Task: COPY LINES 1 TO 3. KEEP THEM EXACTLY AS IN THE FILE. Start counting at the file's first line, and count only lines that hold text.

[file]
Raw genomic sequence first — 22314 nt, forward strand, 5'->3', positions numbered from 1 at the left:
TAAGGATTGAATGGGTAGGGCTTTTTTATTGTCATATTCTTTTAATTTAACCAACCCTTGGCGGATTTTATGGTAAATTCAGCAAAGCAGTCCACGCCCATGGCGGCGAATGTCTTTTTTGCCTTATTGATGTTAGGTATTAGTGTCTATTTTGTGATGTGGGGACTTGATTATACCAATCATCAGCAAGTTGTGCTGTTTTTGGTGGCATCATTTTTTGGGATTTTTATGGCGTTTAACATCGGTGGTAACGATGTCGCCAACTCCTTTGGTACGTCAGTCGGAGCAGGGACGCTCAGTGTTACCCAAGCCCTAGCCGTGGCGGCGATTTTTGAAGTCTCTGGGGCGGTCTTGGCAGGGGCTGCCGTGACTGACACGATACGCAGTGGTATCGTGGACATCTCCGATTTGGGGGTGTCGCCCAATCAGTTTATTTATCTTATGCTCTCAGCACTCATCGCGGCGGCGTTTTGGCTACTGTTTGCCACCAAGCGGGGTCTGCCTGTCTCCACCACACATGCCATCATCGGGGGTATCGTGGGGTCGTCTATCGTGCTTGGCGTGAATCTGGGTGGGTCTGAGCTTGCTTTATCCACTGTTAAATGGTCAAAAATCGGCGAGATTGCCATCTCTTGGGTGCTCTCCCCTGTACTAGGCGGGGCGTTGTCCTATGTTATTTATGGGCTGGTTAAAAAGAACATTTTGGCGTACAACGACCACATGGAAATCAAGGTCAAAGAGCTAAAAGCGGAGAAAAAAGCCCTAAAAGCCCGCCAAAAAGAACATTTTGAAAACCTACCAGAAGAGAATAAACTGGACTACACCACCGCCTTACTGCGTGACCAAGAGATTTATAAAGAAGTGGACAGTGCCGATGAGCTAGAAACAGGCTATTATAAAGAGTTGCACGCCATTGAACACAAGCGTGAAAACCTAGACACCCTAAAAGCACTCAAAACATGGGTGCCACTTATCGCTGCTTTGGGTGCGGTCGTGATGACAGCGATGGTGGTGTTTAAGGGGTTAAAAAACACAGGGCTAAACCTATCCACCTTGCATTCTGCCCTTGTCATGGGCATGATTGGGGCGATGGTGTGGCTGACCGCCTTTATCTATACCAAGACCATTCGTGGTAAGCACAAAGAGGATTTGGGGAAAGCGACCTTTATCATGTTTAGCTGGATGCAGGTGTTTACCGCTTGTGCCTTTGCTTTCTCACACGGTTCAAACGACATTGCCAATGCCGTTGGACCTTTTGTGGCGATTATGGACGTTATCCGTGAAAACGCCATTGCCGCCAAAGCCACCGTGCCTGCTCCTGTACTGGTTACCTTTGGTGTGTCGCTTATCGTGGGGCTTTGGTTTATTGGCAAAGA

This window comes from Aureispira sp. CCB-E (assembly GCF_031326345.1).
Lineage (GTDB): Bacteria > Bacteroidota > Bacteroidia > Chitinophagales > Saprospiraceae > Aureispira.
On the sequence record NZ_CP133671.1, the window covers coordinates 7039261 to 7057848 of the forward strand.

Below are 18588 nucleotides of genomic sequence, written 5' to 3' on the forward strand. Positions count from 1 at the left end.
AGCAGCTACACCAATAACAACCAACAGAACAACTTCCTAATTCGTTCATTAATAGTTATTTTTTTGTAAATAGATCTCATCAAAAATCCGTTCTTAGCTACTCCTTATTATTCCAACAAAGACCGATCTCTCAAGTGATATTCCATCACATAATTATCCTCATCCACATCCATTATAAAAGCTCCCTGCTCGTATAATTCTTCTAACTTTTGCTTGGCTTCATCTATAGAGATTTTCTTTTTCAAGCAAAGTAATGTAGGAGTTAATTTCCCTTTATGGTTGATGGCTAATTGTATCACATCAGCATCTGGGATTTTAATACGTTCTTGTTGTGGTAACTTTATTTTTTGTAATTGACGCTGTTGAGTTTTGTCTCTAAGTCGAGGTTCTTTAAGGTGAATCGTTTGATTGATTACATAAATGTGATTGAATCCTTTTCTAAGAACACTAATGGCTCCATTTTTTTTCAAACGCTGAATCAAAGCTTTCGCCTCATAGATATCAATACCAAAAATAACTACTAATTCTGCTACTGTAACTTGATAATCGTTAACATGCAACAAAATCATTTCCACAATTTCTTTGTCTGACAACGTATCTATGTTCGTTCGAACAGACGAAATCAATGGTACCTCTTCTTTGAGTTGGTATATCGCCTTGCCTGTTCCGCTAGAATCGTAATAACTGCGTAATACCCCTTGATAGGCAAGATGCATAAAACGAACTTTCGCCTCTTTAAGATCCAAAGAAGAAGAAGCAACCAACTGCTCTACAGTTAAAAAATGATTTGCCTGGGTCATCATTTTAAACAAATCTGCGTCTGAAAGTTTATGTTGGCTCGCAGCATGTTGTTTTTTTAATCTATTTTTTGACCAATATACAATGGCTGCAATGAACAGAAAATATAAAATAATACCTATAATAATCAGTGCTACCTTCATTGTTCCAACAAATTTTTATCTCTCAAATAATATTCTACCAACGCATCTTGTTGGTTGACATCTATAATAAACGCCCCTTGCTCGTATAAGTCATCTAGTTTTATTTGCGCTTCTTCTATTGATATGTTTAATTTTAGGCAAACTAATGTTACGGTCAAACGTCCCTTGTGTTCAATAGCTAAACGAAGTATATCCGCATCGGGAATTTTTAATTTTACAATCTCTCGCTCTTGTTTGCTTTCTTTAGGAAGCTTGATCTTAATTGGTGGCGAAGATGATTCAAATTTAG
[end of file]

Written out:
Raw genomic sequence first — 22314 nt, forward strand, 5'->3', positions numbered from 1 at the left:
TAAGGATTGAATGGGTAGGGCTTTTTTATTGTCATATTCTTTTAATTTAACCAACCCTTGGCGGATTTTATGGTAAATTCAGCAAAGCAGTCCACGCCCATGGCGGCGAATGTCTTTTTTGCCTTATTGATGTTAGGTATTAGTGTCTATTTTGTGATGTGGGGACTTGATTATACCAATCATCAGCAAGTTGTGCTGTTTTTGGTGGCATCATTTTTTGGGATTTTTATGGCGTTTAACATCGGTGGTAACGATGTCGCCAACTCCTTTGGTACGTCAGTCGGAGCAGGGACGCTCAGTGTTACCCAAGCCCTAGCCGTGGCGGCGATTTTTGAAGTCTCTGGGGCGGTCTTGGCAGGGGCTGCCGTGACTGACACGATACGCAGTGGTATCGTGGACATCTCCGATTTGGGGGTGTCGCCCAATCAGTTTATTTATCTTATGCTCTCAGCACTCATCGCGGCGGCGTTTTGGCTACTGTTTGCCACCAAGCGGGGTCTGCCTGTCTCCACCACACATGCCATCATCGGGGGTATCGTGGGGTCGTCTATCGTGCTTGGCGTGAATCTGGGTGGGTCTGAGCTTGCTTTATCCACTGTTAAATGGTCAAAAATCGGCGAGATTGCCATCTCTTGGGTGCTCTCCCCTGTACTAGGCGGGGCGTTGTCCTATGTTATTTATGGGCTGGTTAAAAAGAACATTTTGGCGTACAACGACCACATGGAAATCAAGGTCAAAGAGCTAAAAGCGGAGAAAAAAGCCCTAAAAGCCCGCCAAAAAGAACATTTTGAAAACCTACCAGAAGAGAATAAACTGGACTACACCACCGCCTTACTGCGTGACCAAGAGATTTATAAAGAAGTGGACAGTGCCGATGAGCTAGAAACAGGCTATTATAAAGAGTTGCACGCCATTGAACACAAGCGTGAAAACCTAGACACCCTAAAAGCACTCAAAACATGGGTGCCACTTATCGCTGCTTTGGGTGCGGTCGTGATGACAGCGATGGTGGTGTTTAAGGGGTTAAAAAACACAGGGCTAAACCTATCCACCTTGCATTCTGCCCTTGTCATGGGCATGATTGGGGCGATGGTGTGGCTGACCGCCTTTATCTATACCAAGACCATTCGTGGTAAGCACAAAGAGGATTTGGGGAAAGCGACCTTTATCATGTTTAGCTGGATGCAGGTGTTTACCGCTTGTGCCTTTGCTTTCTCACACGGTTCAAACGACATTGCCAATGCCGTTGGACCTTTTGTGGCGATTATGGACGTTATCCGTGAAAACGCCATTGCCGCCAAAGCCACCGTGCCTGCTCCTGTACTGGTTACCTTTGGTGTGTCGCTTATCGTGGGGCTTTGGTTTATTGGCAAAGA

This window comes from Aureispira sp. CCB-E (assembly GCF_031326345.1).